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Orca - Killer whale

Italy AndresVida Offline
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#46


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the size of bull orca's dorsal fins is truly astonishing when you proportionally compare it to female's ones
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Italy AndresVida Offline
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#47

Reposting some feasts of the alpha predator of the modern oceans

Lone Orca attacks and tears apart an unlucky grey whale


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Lone Orca (adolescent) attacks and finishes off an adult elephant seal bull

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Another subadult killer whale preying on a same sized subadult elephant seal

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Lone orca preys successfully on an adult humpback whale

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Italy AndresVida Offline
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#48

March of 2019, researchers at the Cetacean Research Centre in Western Australia were conducting annual surveys when they spotted orcas attacking an adult blue whale. The blue whale was between 60 and 70 feet long, while orcas top out at 30 feet. As the scientists recorded the scene, at least 12 orcas brutalized the blue whale, with female predators “leading the way.” A month later, the researchers witnessed another group of orcas kill a blue whale calf. A third incident, in which orcas killed a blue whale yearling, took place in March of 2021. The researchers detailed the three attacks in a paper published this week in Marine Mammal Science.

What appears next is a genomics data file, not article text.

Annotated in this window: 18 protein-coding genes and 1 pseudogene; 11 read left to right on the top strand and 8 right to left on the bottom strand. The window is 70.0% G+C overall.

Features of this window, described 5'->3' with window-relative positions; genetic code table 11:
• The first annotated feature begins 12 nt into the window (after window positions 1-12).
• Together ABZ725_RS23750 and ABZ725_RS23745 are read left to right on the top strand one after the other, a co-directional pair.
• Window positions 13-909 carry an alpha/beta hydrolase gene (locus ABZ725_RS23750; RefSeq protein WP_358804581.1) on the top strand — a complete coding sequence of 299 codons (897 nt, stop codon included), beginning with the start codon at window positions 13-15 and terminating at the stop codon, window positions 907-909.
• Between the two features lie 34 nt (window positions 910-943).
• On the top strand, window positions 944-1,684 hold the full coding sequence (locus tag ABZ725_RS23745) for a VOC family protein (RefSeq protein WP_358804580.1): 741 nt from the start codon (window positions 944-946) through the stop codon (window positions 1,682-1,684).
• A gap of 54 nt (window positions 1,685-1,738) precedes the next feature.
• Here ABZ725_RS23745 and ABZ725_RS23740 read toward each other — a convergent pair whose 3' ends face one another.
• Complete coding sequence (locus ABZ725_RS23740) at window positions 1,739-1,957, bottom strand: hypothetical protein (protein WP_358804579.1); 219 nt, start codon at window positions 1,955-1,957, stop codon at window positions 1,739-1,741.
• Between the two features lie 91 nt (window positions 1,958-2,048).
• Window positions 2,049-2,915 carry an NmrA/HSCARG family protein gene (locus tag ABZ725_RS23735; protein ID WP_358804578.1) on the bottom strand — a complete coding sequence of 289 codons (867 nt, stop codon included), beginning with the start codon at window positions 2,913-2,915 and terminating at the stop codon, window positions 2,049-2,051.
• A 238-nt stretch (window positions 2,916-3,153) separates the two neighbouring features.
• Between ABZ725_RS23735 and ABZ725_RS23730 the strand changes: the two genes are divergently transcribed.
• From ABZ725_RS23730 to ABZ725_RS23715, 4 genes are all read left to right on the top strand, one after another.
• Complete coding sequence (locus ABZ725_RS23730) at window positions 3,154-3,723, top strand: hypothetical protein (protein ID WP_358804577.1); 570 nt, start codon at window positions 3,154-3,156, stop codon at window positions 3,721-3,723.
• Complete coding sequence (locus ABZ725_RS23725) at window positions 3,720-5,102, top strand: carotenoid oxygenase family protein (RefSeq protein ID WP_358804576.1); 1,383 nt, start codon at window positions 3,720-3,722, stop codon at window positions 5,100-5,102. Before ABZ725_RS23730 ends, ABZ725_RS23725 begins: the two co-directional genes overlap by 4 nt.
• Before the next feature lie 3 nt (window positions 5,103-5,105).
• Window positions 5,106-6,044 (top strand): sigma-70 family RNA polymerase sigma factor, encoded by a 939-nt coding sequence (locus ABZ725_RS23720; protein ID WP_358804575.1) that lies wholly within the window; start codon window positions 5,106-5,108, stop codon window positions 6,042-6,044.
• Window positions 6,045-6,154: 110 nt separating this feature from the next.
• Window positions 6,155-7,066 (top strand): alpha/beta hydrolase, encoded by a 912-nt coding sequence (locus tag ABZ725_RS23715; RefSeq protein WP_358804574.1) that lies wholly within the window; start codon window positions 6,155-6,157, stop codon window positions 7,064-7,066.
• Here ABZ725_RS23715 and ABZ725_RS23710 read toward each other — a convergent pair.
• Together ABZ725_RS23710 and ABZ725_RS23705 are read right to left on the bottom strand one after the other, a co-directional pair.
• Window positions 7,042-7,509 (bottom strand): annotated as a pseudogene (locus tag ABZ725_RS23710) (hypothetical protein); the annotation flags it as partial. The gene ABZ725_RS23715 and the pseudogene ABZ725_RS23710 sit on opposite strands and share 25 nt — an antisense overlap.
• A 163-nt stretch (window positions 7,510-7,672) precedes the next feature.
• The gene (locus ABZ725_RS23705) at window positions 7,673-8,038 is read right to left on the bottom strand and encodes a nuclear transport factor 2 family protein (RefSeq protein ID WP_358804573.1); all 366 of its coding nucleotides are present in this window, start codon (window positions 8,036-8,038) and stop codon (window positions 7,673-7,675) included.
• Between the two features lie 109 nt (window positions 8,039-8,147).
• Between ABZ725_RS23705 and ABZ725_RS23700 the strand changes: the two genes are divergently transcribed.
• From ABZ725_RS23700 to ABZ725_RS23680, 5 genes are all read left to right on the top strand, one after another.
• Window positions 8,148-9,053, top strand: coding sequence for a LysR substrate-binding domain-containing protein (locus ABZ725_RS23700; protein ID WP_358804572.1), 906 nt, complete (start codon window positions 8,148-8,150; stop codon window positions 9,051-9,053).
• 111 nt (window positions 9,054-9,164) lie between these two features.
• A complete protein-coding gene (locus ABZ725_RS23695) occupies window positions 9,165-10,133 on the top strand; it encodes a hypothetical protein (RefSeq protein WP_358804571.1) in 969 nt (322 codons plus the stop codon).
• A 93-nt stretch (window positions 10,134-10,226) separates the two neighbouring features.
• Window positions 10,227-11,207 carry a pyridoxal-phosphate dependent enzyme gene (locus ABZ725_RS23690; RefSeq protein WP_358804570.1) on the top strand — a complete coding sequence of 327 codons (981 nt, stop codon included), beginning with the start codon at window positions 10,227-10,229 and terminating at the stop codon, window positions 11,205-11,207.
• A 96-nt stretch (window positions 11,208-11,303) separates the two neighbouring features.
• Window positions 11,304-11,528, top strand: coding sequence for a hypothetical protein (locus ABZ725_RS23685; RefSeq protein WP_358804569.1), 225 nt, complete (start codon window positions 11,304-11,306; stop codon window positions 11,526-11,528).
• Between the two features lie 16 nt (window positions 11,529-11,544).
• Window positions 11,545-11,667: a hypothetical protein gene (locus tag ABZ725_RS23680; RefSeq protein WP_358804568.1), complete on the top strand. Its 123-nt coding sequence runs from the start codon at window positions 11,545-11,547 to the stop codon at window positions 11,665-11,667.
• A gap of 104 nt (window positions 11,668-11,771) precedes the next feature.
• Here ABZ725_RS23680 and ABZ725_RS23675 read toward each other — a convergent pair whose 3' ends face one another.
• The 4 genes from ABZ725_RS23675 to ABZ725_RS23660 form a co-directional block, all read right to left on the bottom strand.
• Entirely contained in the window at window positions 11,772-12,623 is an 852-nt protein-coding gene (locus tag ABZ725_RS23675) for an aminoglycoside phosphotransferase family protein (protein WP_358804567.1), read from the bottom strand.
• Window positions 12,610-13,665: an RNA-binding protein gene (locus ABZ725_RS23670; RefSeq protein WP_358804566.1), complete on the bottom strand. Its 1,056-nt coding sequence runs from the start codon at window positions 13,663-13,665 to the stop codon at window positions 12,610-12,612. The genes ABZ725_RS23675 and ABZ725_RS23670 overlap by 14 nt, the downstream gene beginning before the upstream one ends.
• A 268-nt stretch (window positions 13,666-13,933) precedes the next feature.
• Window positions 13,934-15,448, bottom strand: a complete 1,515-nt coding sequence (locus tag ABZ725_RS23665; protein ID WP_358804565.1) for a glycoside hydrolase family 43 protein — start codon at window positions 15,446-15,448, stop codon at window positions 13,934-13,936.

“This is the biggest predation event on this planet—the biggest apex predator taking down the biggest prey,” Robert Pitman, a marine ecologist at Oregon State University’s Marine Mammal Institute, told National Geographic. “We don’t have dinosaurs anymore, so for me as a whale biologist and a zoologist, it’s an amazing thing.” .”

Amazing—and brutal. During the first attack, the researchers observed teams of orcas tearing chunks of skin and blubber from the blue whale as well as biting off its dorsal fin. After hours of relentless assault, three killer whales lined up and rammed the blue whale onto its side while two orcas attacked its head. Meanwhile, a third orca swam inside the mouth of the blue whale and began eating its tongue, which is apparently a nutritionally dense organ.


Pitman says these coordinated attacks are perfected over many years. “Killer whale groups live for human life spans or longer, and so they hunt together cooperatively for decades and decades,” he said. “You can learn a lot about how to work together when you practice together as a team.”

In the course of six hours, more than 50 orcas arrived to feed on the blue whale carcass, according to the paper’s authors, as well as hundreds of seabirds, including at least one albatross. “We visited the kill site for six days after the attack, and for the first few days, there was a large slick on the surface where oil was emanating from the carcass on the seafloor,” the researchers wrote.


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